Still, it’s important to remember that for many kids, RSV is just a cold.

Understanding RSV

Since there is no cure or treatment, it is best to learn to protect your kids from RSV.
Since there is no cure or treatment, it is best to learn to protect your kids from RSV.

The first thing to understand about RSV is that it isn’t a disease.

Instead, RSV, or the respiratory syncytial virus, can cause many different kinds of upper and lower respiratory infections, ranging from the common cold and croup to bronchiolitis and viral pneumonia.

And almost all kids get sick with RSV at some point during the first few years of their life, especially if they are in daycare.

Fortunately, although RSV can cause life-threatening infections, especially in high-risk infants, the great majority of  children get over their symptoms without any special treatments.

And infants who are the most high risk, including premature babies who were born at less than 29 weeks, can get five monthly doses of palivizumab (Synagis) during RSV reason to reduce their chances of getting sick. Infants with hemodynamically significant heart disease or chronic lung disease of prematurity can also get palivizumab.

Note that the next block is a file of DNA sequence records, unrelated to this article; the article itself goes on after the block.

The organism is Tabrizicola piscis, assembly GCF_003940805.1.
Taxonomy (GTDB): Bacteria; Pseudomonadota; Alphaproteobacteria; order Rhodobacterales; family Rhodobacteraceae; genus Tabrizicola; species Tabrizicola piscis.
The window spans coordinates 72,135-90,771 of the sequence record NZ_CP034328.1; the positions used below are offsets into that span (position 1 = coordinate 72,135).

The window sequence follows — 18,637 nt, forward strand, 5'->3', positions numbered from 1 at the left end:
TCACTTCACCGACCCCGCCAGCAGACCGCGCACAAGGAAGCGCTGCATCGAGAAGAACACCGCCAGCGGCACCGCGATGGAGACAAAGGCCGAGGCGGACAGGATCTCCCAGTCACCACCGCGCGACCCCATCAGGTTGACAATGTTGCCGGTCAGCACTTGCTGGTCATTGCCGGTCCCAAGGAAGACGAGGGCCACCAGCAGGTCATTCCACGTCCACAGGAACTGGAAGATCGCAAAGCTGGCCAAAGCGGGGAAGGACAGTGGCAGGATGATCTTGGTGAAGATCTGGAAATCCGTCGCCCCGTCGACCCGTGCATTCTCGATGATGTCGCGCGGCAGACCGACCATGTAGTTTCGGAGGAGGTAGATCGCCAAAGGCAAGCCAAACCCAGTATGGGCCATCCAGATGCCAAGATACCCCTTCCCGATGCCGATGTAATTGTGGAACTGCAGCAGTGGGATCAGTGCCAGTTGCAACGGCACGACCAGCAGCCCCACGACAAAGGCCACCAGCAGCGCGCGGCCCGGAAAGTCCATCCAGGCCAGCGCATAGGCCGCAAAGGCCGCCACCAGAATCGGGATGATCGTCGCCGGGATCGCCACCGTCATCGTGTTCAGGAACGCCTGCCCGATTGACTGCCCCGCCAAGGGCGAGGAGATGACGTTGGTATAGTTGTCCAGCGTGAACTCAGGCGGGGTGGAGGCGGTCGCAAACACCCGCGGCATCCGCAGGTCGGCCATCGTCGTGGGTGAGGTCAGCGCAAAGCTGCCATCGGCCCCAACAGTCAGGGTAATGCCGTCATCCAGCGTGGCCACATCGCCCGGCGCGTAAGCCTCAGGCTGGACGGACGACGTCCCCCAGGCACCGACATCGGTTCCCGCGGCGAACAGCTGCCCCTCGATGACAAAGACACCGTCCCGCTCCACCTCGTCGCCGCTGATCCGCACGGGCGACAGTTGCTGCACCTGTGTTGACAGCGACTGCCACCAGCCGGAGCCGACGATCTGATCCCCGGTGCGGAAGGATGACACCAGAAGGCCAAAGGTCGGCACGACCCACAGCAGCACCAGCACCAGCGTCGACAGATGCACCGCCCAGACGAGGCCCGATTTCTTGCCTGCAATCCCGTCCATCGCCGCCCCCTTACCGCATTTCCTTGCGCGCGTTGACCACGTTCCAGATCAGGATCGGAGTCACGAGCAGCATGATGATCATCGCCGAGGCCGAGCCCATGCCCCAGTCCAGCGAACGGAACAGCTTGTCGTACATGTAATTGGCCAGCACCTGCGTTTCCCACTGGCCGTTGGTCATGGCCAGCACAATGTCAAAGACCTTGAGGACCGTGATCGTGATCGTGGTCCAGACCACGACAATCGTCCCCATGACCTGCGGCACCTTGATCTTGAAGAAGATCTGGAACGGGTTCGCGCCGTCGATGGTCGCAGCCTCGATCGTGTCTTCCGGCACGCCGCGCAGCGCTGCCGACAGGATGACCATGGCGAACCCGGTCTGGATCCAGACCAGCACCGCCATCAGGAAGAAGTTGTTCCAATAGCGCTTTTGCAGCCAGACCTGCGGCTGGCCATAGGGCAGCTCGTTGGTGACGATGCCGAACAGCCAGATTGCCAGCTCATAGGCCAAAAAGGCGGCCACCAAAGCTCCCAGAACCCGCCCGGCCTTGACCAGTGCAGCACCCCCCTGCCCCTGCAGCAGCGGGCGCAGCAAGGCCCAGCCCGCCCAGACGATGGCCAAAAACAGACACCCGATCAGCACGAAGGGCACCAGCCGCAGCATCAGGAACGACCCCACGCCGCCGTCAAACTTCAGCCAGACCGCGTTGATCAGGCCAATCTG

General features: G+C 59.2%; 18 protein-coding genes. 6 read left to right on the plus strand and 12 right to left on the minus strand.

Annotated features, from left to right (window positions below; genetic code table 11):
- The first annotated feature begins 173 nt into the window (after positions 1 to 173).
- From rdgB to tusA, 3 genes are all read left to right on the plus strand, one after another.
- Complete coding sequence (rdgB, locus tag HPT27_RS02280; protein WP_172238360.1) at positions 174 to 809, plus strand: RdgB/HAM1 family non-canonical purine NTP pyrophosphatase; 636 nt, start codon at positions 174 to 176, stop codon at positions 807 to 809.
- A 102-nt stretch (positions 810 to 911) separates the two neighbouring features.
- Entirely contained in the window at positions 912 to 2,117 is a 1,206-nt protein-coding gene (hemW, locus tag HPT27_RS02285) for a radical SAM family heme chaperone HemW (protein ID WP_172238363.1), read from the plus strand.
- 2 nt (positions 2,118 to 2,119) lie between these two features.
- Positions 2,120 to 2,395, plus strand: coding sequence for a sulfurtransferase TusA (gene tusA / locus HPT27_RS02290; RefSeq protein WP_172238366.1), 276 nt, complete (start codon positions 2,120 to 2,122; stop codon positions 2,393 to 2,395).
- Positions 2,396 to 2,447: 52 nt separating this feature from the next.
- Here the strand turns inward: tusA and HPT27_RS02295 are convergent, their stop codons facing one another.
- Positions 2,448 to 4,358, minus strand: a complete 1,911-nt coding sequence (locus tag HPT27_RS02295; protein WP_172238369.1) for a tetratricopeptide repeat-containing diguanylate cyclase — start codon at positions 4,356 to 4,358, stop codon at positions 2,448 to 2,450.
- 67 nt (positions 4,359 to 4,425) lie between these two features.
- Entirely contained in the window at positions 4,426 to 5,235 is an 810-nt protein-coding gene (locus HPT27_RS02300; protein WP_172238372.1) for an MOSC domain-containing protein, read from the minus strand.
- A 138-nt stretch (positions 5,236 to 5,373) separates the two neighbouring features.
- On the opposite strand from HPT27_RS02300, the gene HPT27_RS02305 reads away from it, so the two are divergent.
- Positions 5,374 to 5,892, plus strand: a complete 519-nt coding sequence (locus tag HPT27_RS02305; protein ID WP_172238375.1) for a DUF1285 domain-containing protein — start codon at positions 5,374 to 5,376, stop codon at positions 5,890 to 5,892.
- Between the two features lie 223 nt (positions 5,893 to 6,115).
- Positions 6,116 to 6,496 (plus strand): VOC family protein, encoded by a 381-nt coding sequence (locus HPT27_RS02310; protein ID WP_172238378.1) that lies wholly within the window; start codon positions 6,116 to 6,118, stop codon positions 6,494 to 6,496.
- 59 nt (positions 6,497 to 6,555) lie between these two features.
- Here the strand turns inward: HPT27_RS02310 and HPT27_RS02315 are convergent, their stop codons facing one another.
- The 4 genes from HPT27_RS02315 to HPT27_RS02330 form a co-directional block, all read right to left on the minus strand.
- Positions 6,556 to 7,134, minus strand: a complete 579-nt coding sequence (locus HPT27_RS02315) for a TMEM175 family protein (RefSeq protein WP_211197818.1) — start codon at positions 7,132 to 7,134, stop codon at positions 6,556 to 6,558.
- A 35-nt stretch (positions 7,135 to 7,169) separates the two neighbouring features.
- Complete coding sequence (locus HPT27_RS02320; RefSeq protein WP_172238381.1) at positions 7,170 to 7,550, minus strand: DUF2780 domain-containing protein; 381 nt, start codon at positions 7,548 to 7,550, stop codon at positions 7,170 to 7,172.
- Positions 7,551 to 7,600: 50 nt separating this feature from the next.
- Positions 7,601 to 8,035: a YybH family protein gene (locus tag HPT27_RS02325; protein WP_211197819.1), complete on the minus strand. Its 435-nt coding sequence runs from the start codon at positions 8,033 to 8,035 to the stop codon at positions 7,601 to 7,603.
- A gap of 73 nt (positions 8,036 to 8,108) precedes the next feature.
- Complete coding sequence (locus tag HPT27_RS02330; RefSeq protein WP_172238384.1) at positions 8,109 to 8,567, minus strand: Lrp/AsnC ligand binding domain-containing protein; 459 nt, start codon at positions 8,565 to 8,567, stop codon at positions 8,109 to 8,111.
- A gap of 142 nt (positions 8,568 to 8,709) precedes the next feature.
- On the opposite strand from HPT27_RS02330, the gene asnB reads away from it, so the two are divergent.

Treating RSV

Many of the classic treatments for RSV have now fallen out of favor with pediatricians. In fact, the American Academy of Pediatricians now advises against using albuterol breathing treatments, epinephrine, steroids, or chest physiotherapy (CPT) for infants with RSV bronchiolitis.

What’s left?

Not much, except pushing your child to drink and treating cold symptoms as possible.

The AAP even advises against routinely testing kids for RSV. That makes sense, since there is no treatment, kids can sometimes be contagious for 3 to 4 weeks, long after they have returned to daycare without symptoms, and other viruses can cause similar symptoms.

Instead, if your child has symptoms of RSV, especially if she was around someone else with RSV symptoms about two to eight days ago or is simply in daycare during RSV season (usually November to April), then it is safe to assume that your child has RSV.

Also understand that antibiotics have no role in the treatment of uncomplicated RSV infections. RSV is a virus. Antibiotics do not work against viral infections.

Going to Day Care with RSV

Since many kids who get RSV are in day care, the million dollar question often becomes, when can my child with RSV go back to day care?

“Most minor illnesses do not constitute a reason for excluding a child from child care, unless the illness prevents the child from participating in normal activities, as determined by the child care staff, or the illness requires a need for care that is greater than staff can provide.”

AAP Red Book 2015